fbpx
#MeToo India is helping survivors deal with past child sexual exploitation - ECPAT International

Photo: MensXP

The #MeToo movement has taken the world by storm, exposing those who would exploit their power for sexual gain. In Western countries it has mostly focused on adults, with the most newsworthy examples concentrating on stories about celebrities. #MeToo India however, has taken a different turn, with many victims of child sexual exploitation and abuse speaking out.

So what is #MeToo India?

The #MeTooIndia hashtag – alive now for several weeks – has been driving conversations around child sexual exploitation, an issue that has for too long been neglected. Countless stories of alleged celebrity offenders, as well as stories of celebrity victims are circulating on social media, often about the sexual abuse people faced as children. As was the case in Western countries, many of the offenders worked in the media and film industry. And both men and women have come forward to talk about the harrowing incidents that have happened to them.

What does it mean for child sexual abuse victims?

#MeToo India - ECPAT

The National Crime Bureau in India recorded more than 36,000 sexual offences against children in 2016. Almost 90 percent of this abuse was committed by family members or people known to the victims, such as fathers, brothers, uncles, neighbours and friends.

In an extremely positive development, the sheer number of anonymous testimonies of victims using the #MeTooIndia hashtag in recent weeks has inspired the Ministry of Women and Child Development to take a more pro-active stance. The ministry has offered to help all victims who are willing to legally proceed against their perpetrators. A recent ministry press release clarifies that there is no time limit for filing cases on child sexual abuse. Minister Maneka Gandhi has urged victims to report cases through the an E-box, a quick and easily accessible online complaint mechanism on the ministry’s website.

Changes for victims who were silenced and unsupported for decades

#MeToo India is driving significant changes for child sexual abuse victims, who had been silenced and unsupported by the legal system for decades. Although the fairly recent law on Protection of Children from Sexual Offences Act was enacted in 2012 to punish sexual harassment, abuse and online sexual exploitation of children, its implementation has not been efficient.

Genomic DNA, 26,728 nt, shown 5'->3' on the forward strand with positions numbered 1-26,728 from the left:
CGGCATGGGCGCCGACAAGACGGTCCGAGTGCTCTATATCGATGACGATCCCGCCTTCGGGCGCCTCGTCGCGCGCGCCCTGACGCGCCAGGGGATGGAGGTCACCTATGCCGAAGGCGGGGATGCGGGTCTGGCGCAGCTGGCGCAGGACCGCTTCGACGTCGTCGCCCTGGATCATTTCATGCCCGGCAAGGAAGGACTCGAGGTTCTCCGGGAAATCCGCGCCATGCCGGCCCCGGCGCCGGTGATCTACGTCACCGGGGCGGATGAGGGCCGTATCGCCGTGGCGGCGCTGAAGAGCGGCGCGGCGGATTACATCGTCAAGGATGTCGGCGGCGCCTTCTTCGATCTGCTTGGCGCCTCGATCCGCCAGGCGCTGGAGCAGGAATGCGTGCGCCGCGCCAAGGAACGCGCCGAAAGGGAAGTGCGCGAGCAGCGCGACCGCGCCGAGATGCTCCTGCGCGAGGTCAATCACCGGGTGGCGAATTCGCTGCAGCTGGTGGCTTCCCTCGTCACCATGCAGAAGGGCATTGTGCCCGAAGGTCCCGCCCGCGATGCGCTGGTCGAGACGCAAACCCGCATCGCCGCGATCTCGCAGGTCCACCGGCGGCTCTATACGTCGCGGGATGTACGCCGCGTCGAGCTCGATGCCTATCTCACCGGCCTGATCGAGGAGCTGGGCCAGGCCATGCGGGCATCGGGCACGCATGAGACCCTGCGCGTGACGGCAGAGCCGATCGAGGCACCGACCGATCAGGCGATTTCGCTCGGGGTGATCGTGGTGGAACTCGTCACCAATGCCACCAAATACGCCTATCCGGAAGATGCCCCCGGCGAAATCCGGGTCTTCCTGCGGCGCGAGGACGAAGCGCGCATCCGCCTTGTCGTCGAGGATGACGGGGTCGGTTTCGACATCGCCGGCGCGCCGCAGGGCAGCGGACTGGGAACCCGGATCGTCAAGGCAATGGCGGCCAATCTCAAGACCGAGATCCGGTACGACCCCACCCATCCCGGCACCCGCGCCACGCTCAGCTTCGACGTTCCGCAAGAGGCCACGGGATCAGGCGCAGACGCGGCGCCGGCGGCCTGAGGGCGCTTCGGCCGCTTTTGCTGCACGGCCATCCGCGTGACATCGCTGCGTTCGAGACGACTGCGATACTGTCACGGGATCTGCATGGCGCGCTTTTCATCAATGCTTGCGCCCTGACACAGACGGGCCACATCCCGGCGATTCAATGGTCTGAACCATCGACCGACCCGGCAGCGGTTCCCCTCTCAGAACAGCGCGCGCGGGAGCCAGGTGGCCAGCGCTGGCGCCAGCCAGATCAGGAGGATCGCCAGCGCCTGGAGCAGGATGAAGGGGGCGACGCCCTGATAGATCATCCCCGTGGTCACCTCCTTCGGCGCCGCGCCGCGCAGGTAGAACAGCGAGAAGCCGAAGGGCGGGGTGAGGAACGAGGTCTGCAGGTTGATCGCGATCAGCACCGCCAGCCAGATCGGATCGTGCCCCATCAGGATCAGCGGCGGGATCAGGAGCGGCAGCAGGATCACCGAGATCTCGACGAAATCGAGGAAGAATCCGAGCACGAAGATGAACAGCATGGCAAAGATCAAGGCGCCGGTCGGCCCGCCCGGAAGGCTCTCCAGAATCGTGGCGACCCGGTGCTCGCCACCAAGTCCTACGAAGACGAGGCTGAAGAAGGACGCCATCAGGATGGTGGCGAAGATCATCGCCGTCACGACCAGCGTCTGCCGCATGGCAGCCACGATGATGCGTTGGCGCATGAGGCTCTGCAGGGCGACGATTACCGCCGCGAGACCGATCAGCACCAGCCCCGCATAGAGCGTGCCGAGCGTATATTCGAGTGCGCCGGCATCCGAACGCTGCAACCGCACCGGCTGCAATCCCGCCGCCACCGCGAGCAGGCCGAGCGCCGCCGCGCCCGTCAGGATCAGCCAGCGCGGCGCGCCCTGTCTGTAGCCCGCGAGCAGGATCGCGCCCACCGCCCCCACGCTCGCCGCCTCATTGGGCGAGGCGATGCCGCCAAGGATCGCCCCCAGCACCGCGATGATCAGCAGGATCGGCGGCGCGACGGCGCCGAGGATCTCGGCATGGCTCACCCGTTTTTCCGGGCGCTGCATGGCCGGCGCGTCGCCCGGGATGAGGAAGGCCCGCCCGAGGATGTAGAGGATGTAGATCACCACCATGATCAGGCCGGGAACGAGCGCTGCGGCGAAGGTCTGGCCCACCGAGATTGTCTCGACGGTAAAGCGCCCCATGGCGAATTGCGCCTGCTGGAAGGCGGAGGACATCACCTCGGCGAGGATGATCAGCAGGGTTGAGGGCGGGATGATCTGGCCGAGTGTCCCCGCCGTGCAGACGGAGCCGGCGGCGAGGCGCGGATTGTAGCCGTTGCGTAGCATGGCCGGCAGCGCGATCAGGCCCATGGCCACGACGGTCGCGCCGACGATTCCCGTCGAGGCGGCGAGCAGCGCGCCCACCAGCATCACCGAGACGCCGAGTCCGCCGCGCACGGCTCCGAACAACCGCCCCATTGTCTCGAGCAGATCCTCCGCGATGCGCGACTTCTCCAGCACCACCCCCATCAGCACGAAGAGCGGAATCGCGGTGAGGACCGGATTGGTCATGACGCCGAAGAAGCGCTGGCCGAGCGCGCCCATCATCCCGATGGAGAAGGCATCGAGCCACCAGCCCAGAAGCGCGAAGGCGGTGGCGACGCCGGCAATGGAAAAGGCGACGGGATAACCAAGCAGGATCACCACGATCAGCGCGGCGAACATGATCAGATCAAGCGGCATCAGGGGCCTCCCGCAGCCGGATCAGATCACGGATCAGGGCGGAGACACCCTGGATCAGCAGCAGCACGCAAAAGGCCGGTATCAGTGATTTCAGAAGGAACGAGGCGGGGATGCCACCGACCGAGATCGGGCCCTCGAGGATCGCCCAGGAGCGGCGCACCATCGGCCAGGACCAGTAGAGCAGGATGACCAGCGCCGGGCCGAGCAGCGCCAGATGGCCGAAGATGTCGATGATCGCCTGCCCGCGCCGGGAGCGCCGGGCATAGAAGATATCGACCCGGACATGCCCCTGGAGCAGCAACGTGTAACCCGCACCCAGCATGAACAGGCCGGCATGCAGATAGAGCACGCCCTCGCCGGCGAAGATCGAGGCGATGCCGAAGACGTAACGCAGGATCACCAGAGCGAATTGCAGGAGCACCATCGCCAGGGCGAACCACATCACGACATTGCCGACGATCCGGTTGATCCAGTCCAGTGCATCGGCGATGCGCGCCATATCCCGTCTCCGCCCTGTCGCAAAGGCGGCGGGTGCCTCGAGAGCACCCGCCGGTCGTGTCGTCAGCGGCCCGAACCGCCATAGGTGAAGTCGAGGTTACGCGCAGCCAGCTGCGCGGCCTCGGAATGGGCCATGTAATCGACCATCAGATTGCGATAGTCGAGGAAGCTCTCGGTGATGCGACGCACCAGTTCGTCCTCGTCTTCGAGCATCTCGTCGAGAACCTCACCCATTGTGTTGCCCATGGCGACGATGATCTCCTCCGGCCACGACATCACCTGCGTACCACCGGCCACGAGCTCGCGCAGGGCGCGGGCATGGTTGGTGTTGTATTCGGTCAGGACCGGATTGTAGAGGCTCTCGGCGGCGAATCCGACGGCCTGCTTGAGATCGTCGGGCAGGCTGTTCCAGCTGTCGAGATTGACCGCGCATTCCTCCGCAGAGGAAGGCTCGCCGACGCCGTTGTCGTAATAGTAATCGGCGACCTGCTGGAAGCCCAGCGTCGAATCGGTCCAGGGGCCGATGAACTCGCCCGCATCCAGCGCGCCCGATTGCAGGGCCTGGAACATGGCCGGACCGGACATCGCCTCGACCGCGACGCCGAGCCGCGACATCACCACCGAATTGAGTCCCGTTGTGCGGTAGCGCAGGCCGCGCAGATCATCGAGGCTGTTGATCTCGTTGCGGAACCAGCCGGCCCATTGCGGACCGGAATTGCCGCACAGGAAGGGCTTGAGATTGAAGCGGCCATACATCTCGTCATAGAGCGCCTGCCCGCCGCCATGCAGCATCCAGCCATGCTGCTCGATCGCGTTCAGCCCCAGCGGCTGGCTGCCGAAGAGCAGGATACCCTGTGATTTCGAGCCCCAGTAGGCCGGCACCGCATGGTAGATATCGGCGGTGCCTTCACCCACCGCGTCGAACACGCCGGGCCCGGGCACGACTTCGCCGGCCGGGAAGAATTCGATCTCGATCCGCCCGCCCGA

In 2017, the Delhi High Court noted that about 18 percent of people accused of child sexual abuse under the new law have been found guilty. Considering that the majority of sexual assaults are never reported, this represents only a tiny fraction of victims. The Delhi State Legal Service Authority said that this low conviction rate

“/…/leaves an unsavoury image of the way the criminal justice system is being administered in Delhi, and creates alarm in the mind of the general public that child victims of rape and sexual offences are not getting justice”.

A study by the National Law School Bangalore says that the low conviction rate is mostly due to lack of evidence. Often, victims are threatened or coerced into becoming hostile witnesses or withdrawing the complaint, particularly in cases of incest. In child sexual abuse cases the testimony of the victim is usually the most important piece of evidence, so witness protection is a crucial component in ensuring justice. However, the Indian justice system lacks the infrastructure, resources and training to adequately protect victims and witnesses.

#MeToo India makes male victims speak out

The #MeToo India movement has also lead unprecedented numbers of male victims of child sexual abuse to speak out, and could signify a turning point in a nation where most male victims haven’t dared to speak due to fear of being ridiculed.

It is a remarkable example of people-driven progress. There has been evident change in the public perception of victim testimony and the trauma of child sexual abuse victims. But whilst many Indians find it encouraging to see the long overdue improvements to victim-sensitive justice processes, there is apprehension that legal reforms will be insufficient. Delay in reporting such cases is still consistently questioned and ridiculed publicly. The movement and reforms will need to be accompanied with better sex education, advancing gender equality, and eradicating taboos and patriarchal rules.

 

Sunethra Sathyanarayanan
Research Intern
ECPAT International